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Sunday 2 October 2022: Harvest

16 June 2022

Giving thanks for bread

Deuteronomy 26:1-11, Philippians 4:4-9, John 6:25-35

 

By Mark Betson

Anglican National Public Policy Advisor on Rural Affairs

 

Context: a Harvest Festival service for a congregation of varied age and relevant for most settings

Aim: to give thanks for the food we eat

The Harvest Festival service at its heart seeks to recognise the importance of food in our lives and our dependence on creation to provide it. Food is a gift from God, and we seek to give thanks to God for it. While this core purpose of the Harvest Festival may be overlooked in times of plenty, when the cost of food makes it difficult to feed a family well or where climate change or war threaten food supplies thankfulness for achieving the basic necessities comes sharply into focus and the reason for celebrating the harvest being ‘safely gathered in’ becomes immediately apparent.

FOOD AS A GIFT FROM GOD

The fruitfulness of the land in the passage from Deuteronomy is key in comparison with the oppression the people suffered in Egypt and the privations of the wilderness during the Exodus. It is a gift that God led the people to through many signs and wonders, not least in the interim by providing manna, bread from heaven to eat.

This is a theme Jesus picks up in the reading from John where he points out the comparison to the people who have followed him noting that it was not because of the signs and wonders he did but because he gave them bread and they ate their fill. He goes on to remind them that the bread they received in the wilderness during the Exodus was a gift from God and meant to lead them to greater understanding about their dependence on God who gives life to the world. The need to satisfy people’s basic requirement for food is seen as a stepping-stone for people being able to find God and to recognise God in the world.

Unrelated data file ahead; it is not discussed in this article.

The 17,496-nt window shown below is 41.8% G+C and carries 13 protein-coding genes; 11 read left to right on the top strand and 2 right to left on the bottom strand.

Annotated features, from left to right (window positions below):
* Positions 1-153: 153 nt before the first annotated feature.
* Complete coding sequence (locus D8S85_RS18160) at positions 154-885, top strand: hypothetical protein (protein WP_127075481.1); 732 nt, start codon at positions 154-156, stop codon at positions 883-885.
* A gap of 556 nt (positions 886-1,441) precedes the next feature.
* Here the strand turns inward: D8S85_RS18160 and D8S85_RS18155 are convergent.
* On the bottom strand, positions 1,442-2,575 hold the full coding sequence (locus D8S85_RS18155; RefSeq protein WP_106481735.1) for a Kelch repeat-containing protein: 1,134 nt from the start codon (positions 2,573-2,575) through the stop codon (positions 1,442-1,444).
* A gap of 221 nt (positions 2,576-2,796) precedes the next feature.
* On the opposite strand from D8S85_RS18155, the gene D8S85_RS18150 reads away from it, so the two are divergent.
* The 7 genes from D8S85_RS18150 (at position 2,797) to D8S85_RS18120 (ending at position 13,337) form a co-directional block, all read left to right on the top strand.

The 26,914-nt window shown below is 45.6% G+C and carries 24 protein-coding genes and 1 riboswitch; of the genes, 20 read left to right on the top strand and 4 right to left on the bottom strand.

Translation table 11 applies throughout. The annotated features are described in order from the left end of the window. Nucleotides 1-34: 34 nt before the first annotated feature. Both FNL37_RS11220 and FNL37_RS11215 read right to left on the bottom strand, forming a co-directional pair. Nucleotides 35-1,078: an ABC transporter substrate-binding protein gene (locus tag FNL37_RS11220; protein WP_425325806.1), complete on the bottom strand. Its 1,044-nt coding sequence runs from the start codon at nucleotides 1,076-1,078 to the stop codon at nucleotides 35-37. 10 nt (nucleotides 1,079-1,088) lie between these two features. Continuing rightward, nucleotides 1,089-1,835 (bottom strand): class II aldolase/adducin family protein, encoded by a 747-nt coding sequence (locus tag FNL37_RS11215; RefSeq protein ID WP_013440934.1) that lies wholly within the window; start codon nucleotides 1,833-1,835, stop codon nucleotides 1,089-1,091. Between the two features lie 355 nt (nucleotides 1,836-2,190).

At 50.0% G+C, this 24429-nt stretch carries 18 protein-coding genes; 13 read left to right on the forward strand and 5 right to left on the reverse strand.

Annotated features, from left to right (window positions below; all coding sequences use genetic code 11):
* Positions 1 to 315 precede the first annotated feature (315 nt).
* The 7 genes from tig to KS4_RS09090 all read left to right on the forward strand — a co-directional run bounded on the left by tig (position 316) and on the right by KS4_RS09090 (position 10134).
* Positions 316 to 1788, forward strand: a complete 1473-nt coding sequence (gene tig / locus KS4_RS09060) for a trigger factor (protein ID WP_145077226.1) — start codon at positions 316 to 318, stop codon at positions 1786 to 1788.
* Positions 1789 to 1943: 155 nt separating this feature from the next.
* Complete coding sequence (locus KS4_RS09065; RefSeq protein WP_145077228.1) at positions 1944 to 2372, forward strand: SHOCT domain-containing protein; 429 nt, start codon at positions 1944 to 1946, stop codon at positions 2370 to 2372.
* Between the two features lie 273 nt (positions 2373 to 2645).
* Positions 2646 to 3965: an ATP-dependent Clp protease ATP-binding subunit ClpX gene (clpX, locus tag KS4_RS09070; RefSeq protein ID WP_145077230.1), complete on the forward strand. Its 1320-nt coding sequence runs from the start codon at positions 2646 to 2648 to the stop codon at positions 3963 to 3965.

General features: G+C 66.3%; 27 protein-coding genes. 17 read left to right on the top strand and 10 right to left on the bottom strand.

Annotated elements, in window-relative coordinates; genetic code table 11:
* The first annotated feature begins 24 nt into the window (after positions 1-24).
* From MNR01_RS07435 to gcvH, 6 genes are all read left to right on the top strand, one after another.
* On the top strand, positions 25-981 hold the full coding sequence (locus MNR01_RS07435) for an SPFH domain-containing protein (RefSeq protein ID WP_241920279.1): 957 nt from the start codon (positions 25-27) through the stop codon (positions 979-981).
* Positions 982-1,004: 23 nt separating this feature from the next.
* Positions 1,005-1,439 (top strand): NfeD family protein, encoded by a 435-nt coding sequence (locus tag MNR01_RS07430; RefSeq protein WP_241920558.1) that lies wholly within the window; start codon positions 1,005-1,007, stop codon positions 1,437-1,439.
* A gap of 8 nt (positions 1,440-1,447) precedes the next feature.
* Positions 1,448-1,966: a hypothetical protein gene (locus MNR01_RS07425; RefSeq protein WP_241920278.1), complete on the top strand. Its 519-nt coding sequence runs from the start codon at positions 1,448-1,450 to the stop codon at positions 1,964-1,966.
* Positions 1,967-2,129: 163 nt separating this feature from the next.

FOOD THAT PERISHES

In the reading from John Jesus tells the people not to work for food that perishes. If we look again at the story of the Exodus, we see that the manna that was provided by God was only sufficient for the needs of the people – when they tried to gather more than they needed it rotted (Exodus 16:20). In the parable of the Rich Fool (Luke 12:13-21) a wealthy man seeks to gather more wealth with an abundant harvest but is called a fool by God for failing to seek God before worldly comfort. Jesus’ comment about not working for bread that perishes is not intended to say seeking food is worthless but more that seeking excess is worthless. Why seek more than you can eat?

BREAD OF HEAVEN

At the end of the passage from John we hear Jesus say that he is the bread of life, and this image is taken further at the Last Supper where he takes the bread of the Passover and says ‘Take eat; this is my body.’ (Matthew 26:26). Bread is significant, food is significant, in our spiritual lives as well as for our bodily needs. It is used as a metaphor but is also a sacrament and how we give thanks for this gift from God and take it seriously in our daily living, our daily bread, reflects on us. In times of plenty it becomes easy to take food for granted but when we cannot afford it or when it is simply not there our perspective radically alters and we will do almost anything to get the food our family depend on us for. This is an experience many more people will encounter as food prices rise, harvests fail, or war stops the tending of crops. As I am writing this we are emerging from a pandemic and facing food price inflation in the UK and around the world. There are sanctions and a war in Ukraine that will see potentially 30% of the world’s grain supply under threat. In many places around the world today climate change has progressively impacted on harvests. The value of food as a gift from God should never be underestimated and our practice in consuming, sharing and giving thanks for that gift should reflect how much we value it.

 

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